Jimbo (a buddy of mine) just built a house. We're on the Canadian East Coast, so we know all about cold winters.
Jimbo is definitely not a "greenie". He hates hippies and environmentalists, their whole attitude/approach/appearance just enrages him. He's the kind of guy who refuses to buy a can of tunafish that has a "dolphin friendly" sticker on it, just on principle. No offence zzzeek, but from reading your post, you and Jimbo would absolutely hate each other, on sight.
Jimbo is also a pretty frugal guy.
The Canadian gov't has some recommended guidelines for home insulation/energy efficiency called "R2000". Jimbo likes to say his house is "R6000".
Jimbo built his exterior walls 2 inches thicker then usual, to make room for extra insulation.
Jimbo carefully scouted the land before he bought it, and placed the house to get maximum sun during the day. He designed the layout of the house (windows etc.) to capture the most sun possible.
Jimbo's house has a lot of large, high quality, energy efficient windows.
Jimbo's power bills are pretty damn low. He gets a lot of passive solar heat, for free.
He says the additional cost was negligable, compared to the overall expense of building the house. Presto, the frugal country boy is doing the right thing, even if he doesn't wear tie-dye shirts.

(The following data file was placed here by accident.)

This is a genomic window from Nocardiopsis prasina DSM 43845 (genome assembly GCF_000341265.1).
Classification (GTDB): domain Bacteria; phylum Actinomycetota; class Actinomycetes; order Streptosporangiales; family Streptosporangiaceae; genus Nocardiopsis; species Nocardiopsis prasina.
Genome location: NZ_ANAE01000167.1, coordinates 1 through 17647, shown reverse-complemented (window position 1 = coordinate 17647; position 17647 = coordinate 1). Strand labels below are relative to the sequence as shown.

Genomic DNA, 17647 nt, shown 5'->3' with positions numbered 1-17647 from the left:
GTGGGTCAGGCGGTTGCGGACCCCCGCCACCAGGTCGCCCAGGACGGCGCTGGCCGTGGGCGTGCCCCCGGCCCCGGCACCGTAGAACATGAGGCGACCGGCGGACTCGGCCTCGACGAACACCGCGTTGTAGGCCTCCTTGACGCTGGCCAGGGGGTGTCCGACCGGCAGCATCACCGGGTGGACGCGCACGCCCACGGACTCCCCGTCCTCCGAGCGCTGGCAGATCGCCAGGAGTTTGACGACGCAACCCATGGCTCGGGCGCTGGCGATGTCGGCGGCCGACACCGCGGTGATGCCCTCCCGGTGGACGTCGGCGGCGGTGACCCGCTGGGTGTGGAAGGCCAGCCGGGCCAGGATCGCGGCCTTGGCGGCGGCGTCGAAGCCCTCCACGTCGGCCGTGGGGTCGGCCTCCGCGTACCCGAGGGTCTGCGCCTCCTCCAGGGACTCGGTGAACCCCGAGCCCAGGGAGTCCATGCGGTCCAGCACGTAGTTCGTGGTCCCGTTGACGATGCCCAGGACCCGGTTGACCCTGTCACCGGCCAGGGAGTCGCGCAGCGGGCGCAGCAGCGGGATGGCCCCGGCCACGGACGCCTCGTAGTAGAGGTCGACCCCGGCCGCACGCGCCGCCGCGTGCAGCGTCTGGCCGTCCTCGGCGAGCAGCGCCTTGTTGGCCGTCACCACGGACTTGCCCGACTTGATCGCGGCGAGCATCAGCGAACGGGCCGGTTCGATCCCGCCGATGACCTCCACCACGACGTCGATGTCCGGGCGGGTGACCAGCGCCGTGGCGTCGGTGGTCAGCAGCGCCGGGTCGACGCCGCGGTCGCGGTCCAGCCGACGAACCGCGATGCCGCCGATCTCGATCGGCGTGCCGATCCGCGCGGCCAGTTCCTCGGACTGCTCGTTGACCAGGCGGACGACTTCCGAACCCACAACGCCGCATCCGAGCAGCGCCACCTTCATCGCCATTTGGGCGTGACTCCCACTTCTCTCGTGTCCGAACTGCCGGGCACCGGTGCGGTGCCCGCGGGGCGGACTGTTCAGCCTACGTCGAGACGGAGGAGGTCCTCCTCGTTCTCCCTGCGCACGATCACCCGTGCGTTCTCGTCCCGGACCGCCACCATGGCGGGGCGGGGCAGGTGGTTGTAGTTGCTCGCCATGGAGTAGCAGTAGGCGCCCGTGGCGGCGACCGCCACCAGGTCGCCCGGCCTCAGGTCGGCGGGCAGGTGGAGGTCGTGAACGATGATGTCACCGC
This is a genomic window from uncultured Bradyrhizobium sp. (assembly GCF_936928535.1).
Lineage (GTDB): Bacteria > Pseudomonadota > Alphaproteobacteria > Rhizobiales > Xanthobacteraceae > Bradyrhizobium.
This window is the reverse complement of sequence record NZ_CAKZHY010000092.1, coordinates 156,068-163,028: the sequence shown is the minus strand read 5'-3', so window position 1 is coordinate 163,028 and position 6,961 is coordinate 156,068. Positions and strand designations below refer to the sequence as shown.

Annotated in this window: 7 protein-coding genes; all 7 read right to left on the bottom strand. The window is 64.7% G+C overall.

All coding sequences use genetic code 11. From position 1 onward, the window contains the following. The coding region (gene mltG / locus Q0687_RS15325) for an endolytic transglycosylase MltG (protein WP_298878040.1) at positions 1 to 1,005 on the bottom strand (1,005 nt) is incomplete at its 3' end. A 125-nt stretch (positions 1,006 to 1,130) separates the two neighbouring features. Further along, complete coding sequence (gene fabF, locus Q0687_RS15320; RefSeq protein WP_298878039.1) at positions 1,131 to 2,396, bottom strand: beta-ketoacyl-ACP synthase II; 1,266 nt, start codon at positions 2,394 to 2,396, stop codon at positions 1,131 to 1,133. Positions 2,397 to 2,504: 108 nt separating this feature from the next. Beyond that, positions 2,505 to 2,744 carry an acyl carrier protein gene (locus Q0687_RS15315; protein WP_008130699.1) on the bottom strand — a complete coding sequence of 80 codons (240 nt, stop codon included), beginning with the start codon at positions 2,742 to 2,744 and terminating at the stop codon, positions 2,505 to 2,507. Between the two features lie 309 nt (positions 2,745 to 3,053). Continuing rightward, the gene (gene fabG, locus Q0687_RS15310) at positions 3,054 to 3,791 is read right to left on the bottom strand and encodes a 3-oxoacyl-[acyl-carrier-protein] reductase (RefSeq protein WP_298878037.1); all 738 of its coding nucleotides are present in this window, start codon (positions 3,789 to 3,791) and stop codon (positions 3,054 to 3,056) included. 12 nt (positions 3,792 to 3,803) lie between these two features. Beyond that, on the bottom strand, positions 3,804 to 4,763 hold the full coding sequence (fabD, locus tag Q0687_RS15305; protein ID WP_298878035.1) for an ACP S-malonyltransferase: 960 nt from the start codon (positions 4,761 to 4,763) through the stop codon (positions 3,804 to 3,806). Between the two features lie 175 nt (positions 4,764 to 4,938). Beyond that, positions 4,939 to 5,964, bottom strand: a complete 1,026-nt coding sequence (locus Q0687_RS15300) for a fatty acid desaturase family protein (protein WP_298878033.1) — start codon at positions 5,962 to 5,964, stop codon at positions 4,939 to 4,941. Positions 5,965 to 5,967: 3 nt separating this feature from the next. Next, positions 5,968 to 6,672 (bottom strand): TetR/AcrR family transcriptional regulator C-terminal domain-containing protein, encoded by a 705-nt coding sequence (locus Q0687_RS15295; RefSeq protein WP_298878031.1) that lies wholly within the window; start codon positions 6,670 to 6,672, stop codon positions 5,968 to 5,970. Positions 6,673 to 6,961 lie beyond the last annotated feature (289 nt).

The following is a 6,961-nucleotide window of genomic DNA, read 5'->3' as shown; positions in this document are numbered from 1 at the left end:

None of you guys are ever going to build a house exactly like this, because you're not going to buy 5 acres of land on a beautiful side hill, looking down into a valley. You probably don't own enough woodland to selectively cut all the trees yourself (clearcutting == raping the land and destroying your investment), and take them to a sawmill to get your lumber. Jimbo built 99% of the house himself, I think he only paid for 8-10 man-days of outside labour (dig foundation, plumber, electrical, drywall taping/patching/sanding).
However, if the contractors/developers who built subdivisions made some easy changes (more/better insulation, more windows, better quality windows, orient the streets and houses so that everyone gets a lot of sunlight, design the houses with big windows facing the sun) it would actually make a vast difference in energy consumption. It'll never happen, because developers/contractors do everything as cheap as they can possibly get away with. These guys don't do half assed work if they can get away with quarter-assed work.
Jimbo talks about housing contractors the way I talk about fly-by-night white-box computer vendors, he's scandalized by the low-quality workmanship/components that people are willing to accept.
To summarize my long and rambling post:
IMHO if energy efficiency became an important goal for all new residential construction, it would save a surprising amount of energy, for surprisingly little effort. However, a lot of these things (placement, house design) have to be done before the foundation is dug.
I am the very model of a K5 personality.
I intersperse obscenity with tedious banality.
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